Abstract: The aim of this presentation is to highlight the key role holes and orifices play in the evolution of the British sculptor Antony Gormley’s conception and representation of the body. When Gormley chose to adopt the human figure as his subject in 1981, this aesthetic decision was mainly motivated by a communicative ambition. Gormley sought to encapsulate a feeling in an anthropomorphic vessel in order to share it with beholders susceptible to appropriating said experience, thus universalising it. The skin acts as the border between the inner space of experience and the outer space of public reception. The holes and orifices are therefore the guarantors of the interaction and communication between these two spaces, making them a crucial element of the sculptor’s project. This presentation will explore and illustrate (with personal photos) the progressive and evolving use of the hole as a spatial communicative tool.
Since Three Ways: Mould, Hole and the Passage (1981), the orifice has been integral to Gormley’s bodies. Becoming perceptive openings in Land Sea Air II (1982), holes signify anthropomorphism in the abstract pieces of the 1990s (Press (1993)), before evolving into a metaphysical journey where the skin is entirely pierced and the hole allows physical entry into the formerly represented physical experience (Quantum Cloud (1999-2009) or Aperture (2009-2012) series). Ultimately, the hole turns the body into an inhabitable site. For over three decades, the hole and its use have provided major insight to understanding Gormley’s conception of the body, the communicative frustrations it has engendered and the experimentations that have allowed him to overcome perceptive limitations.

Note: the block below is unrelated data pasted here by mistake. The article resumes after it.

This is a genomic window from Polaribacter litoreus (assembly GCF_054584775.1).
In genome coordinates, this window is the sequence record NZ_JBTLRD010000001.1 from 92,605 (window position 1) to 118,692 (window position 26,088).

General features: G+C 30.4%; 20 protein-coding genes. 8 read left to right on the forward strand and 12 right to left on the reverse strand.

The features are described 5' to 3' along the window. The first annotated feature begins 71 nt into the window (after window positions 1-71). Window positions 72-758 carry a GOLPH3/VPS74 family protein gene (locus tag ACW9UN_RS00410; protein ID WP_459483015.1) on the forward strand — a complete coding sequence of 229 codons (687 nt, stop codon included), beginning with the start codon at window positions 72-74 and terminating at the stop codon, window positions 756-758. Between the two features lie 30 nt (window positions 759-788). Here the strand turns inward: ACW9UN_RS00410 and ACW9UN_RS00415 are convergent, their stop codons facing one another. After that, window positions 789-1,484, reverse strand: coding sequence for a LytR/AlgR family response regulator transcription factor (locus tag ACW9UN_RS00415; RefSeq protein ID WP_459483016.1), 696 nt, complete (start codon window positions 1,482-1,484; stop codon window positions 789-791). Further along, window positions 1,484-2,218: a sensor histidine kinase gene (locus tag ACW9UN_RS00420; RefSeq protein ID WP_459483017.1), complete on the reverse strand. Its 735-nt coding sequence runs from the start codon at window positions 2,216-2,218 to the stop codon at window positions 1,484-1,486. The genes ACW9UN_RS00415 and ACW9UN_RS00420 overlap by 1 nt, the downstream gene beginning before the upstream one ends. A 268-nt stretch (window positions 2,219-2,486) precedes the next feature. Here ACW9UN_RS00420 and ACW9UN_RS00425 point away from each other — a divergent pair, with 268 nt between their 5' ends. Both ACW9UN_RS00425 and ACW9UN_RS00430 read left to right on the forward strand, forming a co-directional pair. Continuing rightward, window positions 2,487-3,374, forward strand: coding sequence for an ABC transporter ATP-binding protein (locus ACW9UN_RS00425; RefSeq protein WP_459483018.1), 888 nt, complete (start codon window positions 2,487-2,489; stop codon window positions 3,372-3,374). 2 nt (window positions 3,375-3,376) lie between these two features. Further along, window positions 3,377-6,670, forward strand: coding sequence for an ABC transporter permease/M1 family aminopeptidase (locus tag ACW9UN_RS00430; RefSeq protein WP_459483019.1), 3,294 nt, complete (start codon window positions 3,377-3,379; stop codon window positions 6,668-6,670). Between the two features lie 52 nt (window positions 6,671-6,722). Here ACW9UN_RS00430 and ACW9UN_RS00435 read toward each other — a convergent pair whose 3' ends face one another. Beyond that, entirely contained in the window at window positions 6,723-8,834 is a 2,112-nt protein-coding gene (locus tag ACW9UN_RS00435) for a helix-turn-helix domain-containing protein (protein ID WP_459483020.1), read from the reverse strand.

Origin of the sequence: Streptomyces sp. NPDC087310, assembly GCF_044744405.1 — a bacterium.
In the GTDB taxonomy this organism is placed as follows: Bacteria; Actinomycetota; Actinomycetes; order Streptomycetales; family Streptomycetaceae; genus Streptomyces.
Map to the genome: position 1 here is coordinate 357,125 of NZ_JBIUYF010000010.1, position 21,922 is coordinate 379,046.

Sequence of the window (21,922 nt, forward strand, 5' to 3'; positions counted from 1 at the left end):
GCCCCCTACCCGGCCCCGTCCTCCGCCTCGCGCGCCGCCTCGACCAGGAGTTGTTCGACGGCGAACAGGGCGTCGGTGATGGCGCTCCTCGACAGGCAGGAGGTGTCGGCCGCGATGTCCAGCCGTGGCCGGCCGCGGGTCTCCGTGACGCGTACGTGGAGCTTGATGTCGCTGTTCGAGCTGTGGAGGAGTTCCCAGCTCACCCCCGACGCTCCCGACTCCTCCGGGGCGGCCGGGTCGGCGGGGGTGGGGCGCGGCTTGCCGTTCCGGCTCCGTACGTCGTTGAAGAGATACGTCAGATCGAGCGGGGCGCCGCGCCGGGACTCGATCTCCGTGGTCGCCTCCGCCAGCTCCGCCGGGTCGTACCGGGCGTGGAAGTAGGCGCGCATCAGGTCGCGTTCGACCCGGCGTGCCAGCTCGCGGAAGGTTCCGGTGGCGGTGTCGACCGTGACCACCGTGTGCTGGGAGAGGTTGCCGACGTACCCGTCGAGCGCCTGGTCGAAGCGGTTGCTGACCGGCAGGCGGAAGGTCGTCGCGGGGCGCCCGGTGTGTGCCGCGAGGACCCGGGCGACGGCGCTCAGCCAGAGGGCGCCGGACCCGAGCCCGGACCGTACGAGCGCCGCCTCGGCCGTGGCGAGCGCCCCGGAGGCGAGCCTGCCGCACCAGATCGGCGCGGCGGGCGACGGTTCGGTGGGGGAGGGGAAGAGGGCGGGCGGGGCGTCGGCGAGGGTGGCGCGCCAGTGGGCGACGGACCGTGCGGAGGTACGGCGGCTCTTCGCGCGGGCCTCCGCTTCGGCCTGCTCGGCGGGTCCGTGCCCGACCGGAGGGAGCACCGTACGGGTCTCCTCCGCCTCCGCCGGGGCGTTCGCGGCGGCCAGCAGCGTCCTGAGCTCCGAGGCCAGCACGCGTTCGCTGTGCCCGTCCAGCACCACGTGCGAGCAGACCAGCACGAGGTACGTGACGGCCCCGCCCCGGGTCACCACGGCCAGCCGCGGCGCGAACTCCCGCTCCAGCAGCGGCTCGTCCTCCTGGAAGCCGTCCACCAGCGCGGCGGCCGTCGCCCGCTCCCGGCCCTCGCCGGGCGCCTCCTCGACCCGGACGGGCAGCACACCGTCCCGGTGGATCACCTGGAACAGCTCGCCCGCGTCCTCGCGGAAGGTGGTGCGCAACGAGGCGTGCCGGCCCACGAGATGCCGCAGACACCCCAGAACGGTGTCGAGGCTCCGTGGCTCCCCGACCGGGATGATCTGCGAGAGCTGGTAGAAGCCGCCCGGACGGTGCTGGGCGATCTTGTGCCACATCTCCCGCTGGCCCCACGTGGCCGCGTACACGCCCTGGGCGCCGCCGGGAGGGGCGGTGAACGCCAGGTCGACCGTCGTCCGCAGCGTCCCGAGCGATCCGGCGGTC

This overview of Gormley’s corpus draws a parallel between geological sinkholes and corporal openings of the body as landscape, a place of experience, while revealing a fundamental aspect of his sculpture which has been overlooked till now: his desire for efficient communication.
Bio: Tarquin Sinan is a PhD student at the Université Libre de Bruxelles. His current research focuses on spatial issues in contemporary sculpture in Great Britain. His thesis (Current sculpture and its spaces; a focus on Great-Britain – from conception to reception, a study of the sculptural frame) is co-directed by Sébastien Clérbois (ULB) and Martina Droth (Yale Center For Britsh Art) and focuses on space as a creative and perceptive factor in the experience of sculpture, by studying paradigms such as landscape, architecture and time.
* Image: From Quantum Cloud 1999-2009, http://www.antonygormley.com/sculpture/item-view/id/269#p19